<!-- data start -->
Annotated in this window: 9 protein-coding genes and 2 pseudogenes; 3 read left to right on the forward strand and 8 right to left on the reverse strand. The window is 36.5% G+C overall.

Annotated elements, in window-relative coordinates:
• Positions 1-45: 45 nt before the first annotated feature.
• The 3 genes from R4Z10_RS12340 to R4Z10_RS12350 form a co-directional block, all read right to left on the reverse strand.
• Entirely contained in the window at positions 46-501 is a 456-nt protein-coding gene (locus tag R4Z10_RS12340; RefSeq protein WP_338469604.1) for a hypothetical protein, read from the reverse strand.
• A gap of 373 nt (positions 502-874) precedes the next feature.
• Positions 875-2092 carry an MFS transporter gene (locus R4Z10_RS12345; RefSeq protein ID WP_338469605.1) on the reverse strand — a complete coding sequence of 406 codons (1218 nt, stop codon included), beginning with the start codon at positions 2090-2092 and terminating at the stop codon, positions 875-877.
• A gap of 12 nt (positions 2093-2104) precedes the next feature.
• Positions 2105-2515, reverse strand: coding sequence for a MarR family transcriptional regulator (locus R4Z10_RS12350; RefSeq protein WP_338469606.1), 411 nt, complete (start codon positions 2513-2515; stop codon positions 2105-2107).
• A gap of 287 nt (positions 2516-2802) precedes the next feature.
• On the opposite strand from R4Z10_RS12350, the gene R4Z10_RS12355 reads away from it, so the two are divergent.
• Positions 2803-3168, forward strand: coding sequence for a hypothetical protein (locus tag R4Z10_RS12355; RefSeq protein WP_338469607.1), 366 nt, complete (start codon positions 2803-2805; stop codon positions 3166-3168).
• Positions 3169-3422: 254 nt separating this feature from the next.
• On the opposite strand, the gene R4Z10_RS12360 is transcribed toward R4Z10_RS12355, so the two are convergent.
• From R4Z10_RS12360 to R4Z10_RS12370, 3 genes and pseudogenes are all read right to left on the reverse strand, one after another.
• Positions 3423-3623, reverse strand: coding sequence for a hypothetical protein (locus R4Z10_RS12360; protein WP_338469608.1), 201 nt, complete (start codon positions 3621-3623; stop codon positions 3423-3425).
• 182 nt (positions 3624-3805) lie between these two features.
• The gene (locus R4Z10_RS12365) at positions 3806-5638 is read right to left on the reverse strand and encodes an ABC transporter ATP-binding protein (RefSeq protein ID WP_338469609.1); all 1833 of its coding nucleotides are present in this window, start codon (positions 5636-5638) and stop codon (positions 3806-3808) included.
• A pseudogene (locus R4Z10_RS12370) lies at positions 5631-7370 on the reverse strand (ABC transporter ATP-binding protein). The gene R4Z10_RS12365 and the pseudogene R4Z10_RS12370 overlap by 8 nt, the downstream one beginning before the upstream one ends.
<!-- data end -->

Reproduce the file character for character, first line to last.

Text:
Annotated in this window: 9 protein-coding genes and 2 pseudogenes; 3 read left to right on the forward strand and 8 right to left on the reverse strand. The window is 36.5% G+C overall.

Annotated elements, in window-relative coordinates:
• Positions 1-45: 45 nt before the first annotated feature.
• The 3 genes from R4Z10_RS12340 to R4Z10_RS12350 form a co-directional block, all read right to left on the reverse strand.
• Entirely contained in the window at positions 46-501 is a 456-nt protein-coding gene (locus tag R4Z10_RS12340; RefSeq protein WP_338469604.1) for a hypothetical protein, read from the reverse strand.
• A gap of 373 nt (positions 502-874) precedes the next feature.
• Positions 875-2092 carry an MFS transporter gene (locus R4Z10_RS12345; RefSeq protein ID WP_338469605.1) on the reverse strand — a complete coding sequence of 406 codons (1218 nt, stop codon included), beginning with the start codon at positions 2090-2092 and terminating at the stop codon, positions 875-877.
• A gap of 12 nt (positions 2093-2104) precedes the next feature.
• Positions 2105-2515, reverse strand: coding sequence for a MarR family transcriptional regulator (locus R4Z10_RS12350; RefSeq protein WP_338469606.1), 411 nt, complete (start codon positions 2513-2515; stop codon positions 2105-2107).
• A gap of 287 nt (positions 2516-2802) precedes the next feature.
• On the opposite strand from R4Z10_RS12350, the gene R4Z10_RS12355 reads away from it, so the two are divergent.
• Positions 2803-3168, forward strand: coding sequence for a hypothetical protein (locus tag R4Z10_RS12355; RefSeq protein WP_338469607.1), 366 nt, complete (start codon positions 2803-2805; stop codon positions 3166-3168).
• Positions 3169-3422: 254 nt separating this feature from the next.
• On the opposite strand, the gene R4Z10_RS12360 is transcribed toward R4Z10_RS12355, so the two are convergent.
• From R4Z10_RS12360 to R4Z10_RS12370, 3 genes and pseudogenes are all read right to left on the reverse strand, one after another.
• Positions 3423-3623, reverse strand: coding sequence for a hypothetical protein (locus R4Z10_RS12360; protein WP_338469608.1), 201 nt, complete (start codon positions 3621-3623; stop codon positions 3423-3425).
• 182 nt (positions 3624-3805) lie between these two features.
• The gene (locus R4Z10_RS12365) at positions 3806-5638 is read right to left on the reverse strand and encodes an ABC transporter ATP-binding protein (RefSeq protein ID WP_338469609.1); all 1833 of its coding nucleotides are present in this window, start codon (positions 5636-5638) and stop codon (positions 3806-3808) included.
• A pseudogene (locus R4Z10_RS12370) lies at positions 5631-7370 on the reverse strand (ABC transporter ATP-binding protein). The gene R4Z10_RS12365 and the pseudogene R4Z10_RS12370 overlap by 8 nt, the downstream one beginning before the upstream one ends.